Shihan Qu stood before an industrial gas furnace in a cavernous metal treatment plant on the outskirts of Denver wearing a novelty tuxedo T-shirt and dark-framed hipsterish glasses. He was there to hear a eulogy for his magnets.
“Dearly beloved, we are gathered here today in solemn remembrance and fond celebration of the lives of these perfectly good, not-at-all-defective magnet spheres,” said Eric Sigurdson, Qu’s most loyal employee. He addressed the tiny orbs directly, barely audible above the rumble of the huge machines. “May you one day be reforged as part of a spaceship to effect your ultimate homecoming among the supernovas that once begat you billions of years ago.”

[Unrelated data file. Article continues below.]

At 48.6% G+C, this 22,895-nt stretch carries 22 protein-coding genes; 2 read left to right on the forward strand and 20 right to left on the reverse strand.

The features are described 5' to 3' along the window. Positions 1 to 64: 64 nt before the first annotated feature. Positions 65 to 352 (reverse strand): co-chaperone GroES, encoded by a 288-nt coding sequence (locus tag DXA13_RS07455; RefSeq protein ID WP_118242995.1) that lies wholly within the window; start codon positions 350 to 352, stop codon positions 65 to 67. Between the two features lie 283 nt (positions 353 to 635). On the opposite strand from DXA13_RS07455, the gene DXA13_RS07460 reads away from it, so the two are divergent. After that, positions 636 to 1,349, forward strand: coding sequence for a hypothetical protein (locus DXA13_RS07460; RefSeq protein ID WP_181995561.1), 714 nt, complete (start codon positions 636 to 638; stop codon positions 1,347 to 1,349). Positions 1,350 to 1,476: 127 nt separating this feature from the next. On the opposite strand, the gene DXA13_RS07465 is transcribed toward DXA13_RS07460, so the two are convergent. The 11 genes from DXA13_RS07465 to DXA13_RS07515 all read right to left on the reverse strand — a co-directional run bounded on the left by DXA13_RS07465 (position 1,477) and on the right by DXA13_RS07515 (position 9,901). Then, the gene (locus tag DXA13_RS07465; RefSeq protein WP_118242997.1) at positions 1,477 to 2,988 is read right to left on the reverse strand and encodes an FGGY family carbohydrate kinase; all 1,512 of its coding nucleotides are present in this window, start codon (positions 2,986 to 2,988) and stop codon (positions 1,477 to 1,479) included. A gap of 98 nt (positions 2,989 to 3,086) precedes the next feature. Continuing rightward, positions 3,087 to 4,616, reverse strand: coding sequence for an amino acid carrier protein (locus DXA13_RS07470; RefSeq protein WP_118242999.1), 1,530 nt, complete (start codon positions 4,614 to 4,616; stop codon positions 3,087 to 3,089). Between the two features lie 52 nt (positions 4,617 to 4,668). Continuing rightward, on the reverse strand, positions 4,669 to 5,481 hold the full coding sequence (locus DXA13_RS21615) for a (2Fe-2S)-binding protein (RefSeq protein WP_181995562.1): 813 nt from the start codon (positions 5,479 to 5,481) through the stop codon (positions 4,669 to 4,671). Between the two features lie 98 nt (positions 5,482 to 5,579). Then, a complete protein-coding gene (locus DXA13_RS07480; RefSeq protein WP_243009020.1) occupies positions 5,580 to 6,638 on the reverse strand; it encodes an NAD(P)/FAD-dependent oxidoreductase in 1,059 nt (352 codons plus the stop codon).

A federal judge had ordered thousands of Qu’s BB-sized metal balls ― once among America’s most popular novelty gifts ― to be destroyed because Qu had bought them from a company that promised to stop all sales as part of a government effort to protect children. Their end came in a 1,000 degree Fahrenheit furnace, where they would demagnetize, their shiny coatings would melt, and they would be left charred